President Donald Trump’s decision earlier this week to ask the EPA to roll back a clean water regulation has pleased Colorado ranchers, who have criticized the rule as overly burdensome. But environmentalists and outdoor enthusiasts say the rule is essential to protecting the health of the Colorado’s rivers and streams.
Trump’s executive order, signed Tuesday, concerns what is known as the Waters of the U.S. rule. Passed in May 2015, it clarified the scope of waters protected under the 1972 Clean Water Act, expanding protections to include not just major rivers but also most tributaries, wetlands near floodplains and even some waters that actually flow into protected waters, but are near them. Trump’s order seeks to scale back protection to just those “relatively permanent, standing or continuously flowing bodies of water.”
Rob Harris, a senior attorney at Western Resource Advocates, says the rollback puts impermanent and seasonal streams and waterways at risk. That poses a particular threat in Colorado because only 15 miles of Colorado rivers and streams are what might be considered traditionally navigable — the other 95,000 stream miles are not, relying on seasonal variations like snowmelt.
Trump said he was signing the order on behalf of farmers, ranchers and agricultural workers, who find the rule overly burdensome and unclear. These workers have worried that the federal government would gain the power to penalize landowners for minor water issues like livestock walking into water ditches. Several commodities groups filed a lawsuit against the rule, which has not yet been implemented.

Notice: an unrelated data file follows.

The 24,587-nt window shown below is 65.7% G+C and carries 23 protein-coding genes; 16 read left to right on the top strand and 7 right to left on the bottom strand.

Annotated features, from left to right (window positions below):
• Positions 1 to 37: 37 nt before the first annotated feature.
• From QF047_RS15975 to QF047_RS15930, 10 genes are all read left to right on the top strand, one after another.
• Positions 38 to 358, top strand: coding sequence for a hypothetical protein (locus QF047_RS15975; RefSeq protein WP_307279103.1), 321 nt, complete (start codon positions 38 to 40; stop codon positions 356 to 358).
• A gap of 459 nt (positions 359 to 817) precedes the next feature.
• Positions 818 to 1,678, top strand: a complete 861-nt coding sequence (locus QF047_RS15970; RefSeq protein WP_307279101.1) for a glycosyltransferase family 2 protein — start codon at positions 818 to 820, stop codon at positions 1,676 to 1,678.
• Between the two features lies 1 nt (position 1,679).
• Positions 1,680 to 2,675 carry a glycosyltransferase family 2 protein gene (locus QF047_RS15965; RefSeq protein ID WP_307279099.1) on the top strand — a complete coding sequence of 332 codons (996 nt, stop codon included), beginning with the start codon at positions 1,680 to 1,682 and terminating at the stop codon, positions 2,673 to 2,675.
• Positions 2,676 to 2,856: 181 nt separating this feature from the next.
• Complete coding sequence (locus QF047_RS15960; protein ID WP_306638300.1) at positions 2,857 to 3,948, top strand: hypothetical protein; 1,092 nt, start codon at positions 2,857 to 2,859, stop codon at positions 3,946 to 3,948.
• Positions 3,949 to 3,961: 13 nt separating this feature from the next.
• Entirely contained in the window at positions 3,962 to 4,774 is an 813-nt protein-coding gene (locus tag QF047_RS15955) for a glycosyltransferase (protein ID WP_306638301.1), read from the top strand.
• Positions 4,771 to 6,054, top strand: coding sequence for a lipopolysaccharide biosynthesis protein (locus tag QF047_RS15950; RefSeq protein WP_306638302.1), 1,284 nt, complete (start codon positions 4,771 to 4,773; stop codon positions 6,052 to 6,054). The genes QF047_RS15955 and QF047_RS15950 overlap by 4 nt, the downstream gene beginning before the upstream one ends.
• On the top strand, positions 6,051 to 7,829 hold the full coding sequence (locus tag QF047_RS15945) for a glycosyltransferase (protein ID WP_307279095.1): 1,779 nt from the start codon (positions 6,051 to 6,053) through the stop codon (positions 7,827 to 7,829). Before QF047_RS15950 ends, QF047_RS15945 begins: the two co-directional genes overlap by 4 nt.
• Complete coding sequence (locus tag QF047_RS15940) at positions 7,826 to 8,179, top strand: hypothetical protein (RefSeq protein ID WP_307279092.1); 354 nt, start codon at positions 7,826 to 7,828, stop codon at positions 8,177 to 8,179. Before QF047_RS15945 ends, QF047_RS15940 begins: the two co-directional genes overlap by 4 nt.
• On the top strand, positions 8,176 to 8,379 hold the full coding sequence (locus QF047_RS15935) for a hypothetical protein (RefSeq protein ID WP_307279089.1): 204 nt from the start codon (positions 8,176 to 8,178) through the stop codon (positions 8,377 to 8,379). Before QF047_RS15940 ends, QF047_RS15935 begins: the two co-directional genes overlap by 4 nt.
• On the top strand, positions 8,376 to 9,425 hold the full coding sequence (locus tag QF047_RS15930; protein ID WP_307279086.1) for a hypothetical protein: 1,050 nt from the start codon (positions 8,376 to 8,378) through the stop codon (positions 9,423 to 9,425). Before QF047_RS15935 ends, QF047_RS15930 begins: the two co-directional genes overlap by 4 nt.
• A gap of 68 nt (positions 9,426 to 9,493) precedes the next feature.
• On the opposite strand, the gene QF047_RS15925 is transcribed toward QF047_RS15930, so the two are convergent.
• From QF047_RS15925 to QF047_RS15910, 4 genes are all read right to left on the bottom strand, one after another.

Before the rule is rescinded, new Environmental Protection Agency chief Scott Pruitt will have to undergo a lengthy federal rulemaking process. Meanwhile, Colorado has the ability to enact more stringent water regulations.
State Sen. Rhonda Fields of Aurora got a rude shock this week, after the Denver Post reported that her son’s murderer is seeking a new trial because of juror misconduct.
Fields’ son, Javad Marshall-Fields, and his fiancee Vivian Wolfe, were murdered in 2005 on the orders of Sir Mario Owens, who is now on death row for the crime and the murder of a third person.
But Owens’ attorneys this week announced he would seek a new trial alleging that a juror lied on a juror questionnaire about her relationship with Owens’ family and that of one of the victims.
A warrant for the juror, Stephanie Griggs, was issued on Feb. 14 and alleges six counts of juror misconduct.
Fields said Thursday she believes a new trial would not serve justice but that jurors would come to the same conclusion and same penalty. She told reporters she faces daily heartbreak over her son’s murder, and that she does not want to go through the turmoil of another trial.
It just shakes my soul,” Fields told reporters Thursday. “The story should be about the truth,” which, she said, is that “my son was murdered, and there’s facts to support it, DNA to support it. All this other stuff we’re reading about is a distraction.”
The murder of Fields’ son prompted her to become a community activist and later led her to run for the state House, where she served six years. She was elected to the state Senate last November.